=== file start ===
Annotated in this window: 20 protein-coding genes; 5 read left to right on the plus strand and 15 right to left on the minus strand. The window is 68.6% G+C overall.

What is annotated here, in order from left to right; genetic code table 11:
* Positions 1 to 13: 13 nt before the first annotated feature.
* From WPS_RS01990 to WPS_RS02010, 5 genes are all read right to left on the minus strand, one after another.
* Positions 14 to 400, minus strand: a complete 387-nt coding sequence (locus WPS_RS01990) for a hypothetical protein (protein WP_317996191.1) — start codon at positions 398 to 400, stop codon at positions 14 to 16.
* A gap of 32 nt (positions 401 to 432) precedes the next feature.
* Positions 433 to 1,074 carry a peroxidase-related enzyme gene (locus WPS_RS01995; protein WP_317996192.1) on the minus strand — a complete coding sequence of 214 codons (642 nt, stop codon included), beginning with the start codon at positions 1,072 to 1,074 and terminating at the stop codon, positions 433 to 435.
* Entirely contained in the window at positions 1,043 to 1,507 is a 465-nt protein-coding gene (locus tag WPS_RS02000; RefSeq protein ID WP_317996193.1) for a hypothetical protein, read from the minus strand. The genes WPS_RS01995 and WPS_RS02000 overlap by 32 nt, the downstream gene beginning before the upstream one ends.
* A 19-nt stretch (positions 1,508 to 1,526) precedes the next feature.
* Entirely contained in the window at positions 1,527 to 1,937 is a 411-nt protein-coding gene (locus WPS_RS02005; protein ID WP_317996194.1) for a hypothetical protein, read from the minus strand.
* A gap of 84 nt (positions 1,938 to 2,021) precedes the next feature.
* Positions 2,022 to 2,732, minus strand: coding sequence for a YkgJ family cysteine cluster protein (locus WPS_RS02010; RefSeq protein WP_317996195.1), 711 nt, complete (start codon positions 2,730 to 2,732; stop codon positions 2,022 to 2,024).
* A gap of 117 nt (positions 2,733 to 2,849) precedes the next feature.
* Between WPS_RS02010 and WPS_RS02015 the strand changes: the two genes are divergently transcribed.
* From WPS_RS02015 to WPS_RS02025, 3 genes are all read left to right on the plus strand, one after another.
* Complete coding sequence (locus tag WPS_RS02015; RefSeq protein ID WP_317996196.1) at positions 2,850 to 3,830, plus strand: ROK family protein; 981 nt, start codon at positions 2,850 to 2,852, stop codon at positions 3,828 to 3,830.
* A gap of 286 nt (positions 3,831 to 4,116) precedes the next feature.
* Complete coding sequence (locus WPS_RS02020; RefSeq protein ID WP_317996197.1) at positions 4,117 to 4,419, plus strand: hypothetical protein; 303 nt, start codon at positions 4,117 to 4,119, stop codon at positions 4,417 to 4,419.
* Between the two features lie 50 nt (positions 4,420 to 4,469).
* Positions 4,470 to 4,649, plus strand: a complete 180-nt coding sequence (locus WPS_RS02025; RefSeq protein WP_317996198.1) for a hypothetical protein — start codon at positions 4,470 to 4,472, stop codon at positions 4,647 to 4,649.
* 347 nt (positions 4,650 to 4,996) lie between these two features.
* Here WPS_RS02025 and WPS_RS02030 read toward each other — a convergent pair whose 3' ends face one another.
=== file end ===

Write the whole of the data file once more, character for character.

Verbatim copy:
Annotated in this window: 20 protein-coding genes; 5 read left to right on the plus strand and 15 right to left on the minus strand. The window is 68.6% G+C overall.

What is annotated here, in order from left to right; genetic code table 11:
* Positions 1 to 13: 13 nt before the first annotated feature.
* From WPS_RS01990 to WPS_RS02010, 5 genes are all read right to left on the minus strand, one after another.
* Positions 14 to 400, minus strand: a complete 387-nt coding sequence (locus WPS_RS01990) for a hypothetical protein (protein WP_317996191.1) — start codon at positions 398 to 400, stop codon at positions 14 to 16.
* A gap of 32 nt (positions 401 to 432) precedes the next feature.
* Positions 433 to 1,074 carry a peroxidase-related enzyme gene (locus WPS_RS01995; protein WP_317996192.1) on the minus strand — a complete coding sequence of 214 codons (642 nt, stop codon included), beginning with the start codon at positions 1,072 to 1,074 and terminating at the stop codon, positions 433 to 435.
* Entirely contained in the window at positions 1,043 to 1,507 is a 465-nt protein-coding gene (locus tag WPS_RS02000; RefSeq protein ID WP_317996193.1) for a hypothetical protein, read from the minus strand. The genes WPS_RS01995 and WPS_RS02000 overlap by 32 nt, the downstream gene beginning before the upstream one ends.
* A 19-nt stretch (positions 1,508 to 1,526) precedes the next feature.
* Entirely contained in the window at positions 1,527 to 1,937 is a 411-nt protein-coding gene (locus WPS_RS02005; protein ID WP_317996194.1) for a hypothetical protein, read from the minus strand.
* A gap of 84 nt (positions 1,938 to 2,021) precedes the next feature.
* Positions 2,022 to 2,732, minus strand: coding sequence for a YkgJ family cysteine cluster protein (locus WPS_RS02010; RefSeq protein WP_317996195.1), 711 nt, complete (start codon positions 2,730 to 2,732; stop codon positions 2,022 to 2,024).
* A gap of 117 nt (positions 2,733 to 2,849) precedes the next feature.
* Between WPS_RS02010 and WPS_RS02015 the strand changes: the two genes are divergently transcribed.
* From WPS_RS02015 to WPS_RS02025, 3 genes are all read left to right on the plus strand, one after another.
* Complete coding sequence (locus tag WPS_RS02015; RefSeq protein ID WP_317996196.1) at positions 2,850 to 3,830, plus strand: ROK family protein; 981 nt, start codon at positions 2,850 to 2,852, stop codon at positions 3,828 to 3,830.
* A gap of 286 nt (positions 3,831 to 4,116) precedes the next feature.
* Complete coding sequence (locus WPS_RS02020; RefSeq protein ID WP_317996197.1) at positions 4,117 to 4,419, plus strand: hypothetical protein; 303 nt, start codon at positions 4,117 to 4,119, stop codon at positions 4,417 to 4,419.
* Between the two features lie 50 nt (positions 4,420 to 4,469).
* Positions 4,470 to 4,649, plus strand: a complete 180-nt coding sequence (locus WPS_RS02025; RefSeq protein WP_317996198.1) for a hypothetical protein — start codon at positions 4,470 to 4,472, stop codon at positions 4,647 to 4,649.
* 347 nt (positions 4,650 to 4,996) lie between these two features.
* Here WPS_RS02025 and WPS_RS02030 read toward each other — a convergent pair whose 3' ends face one another.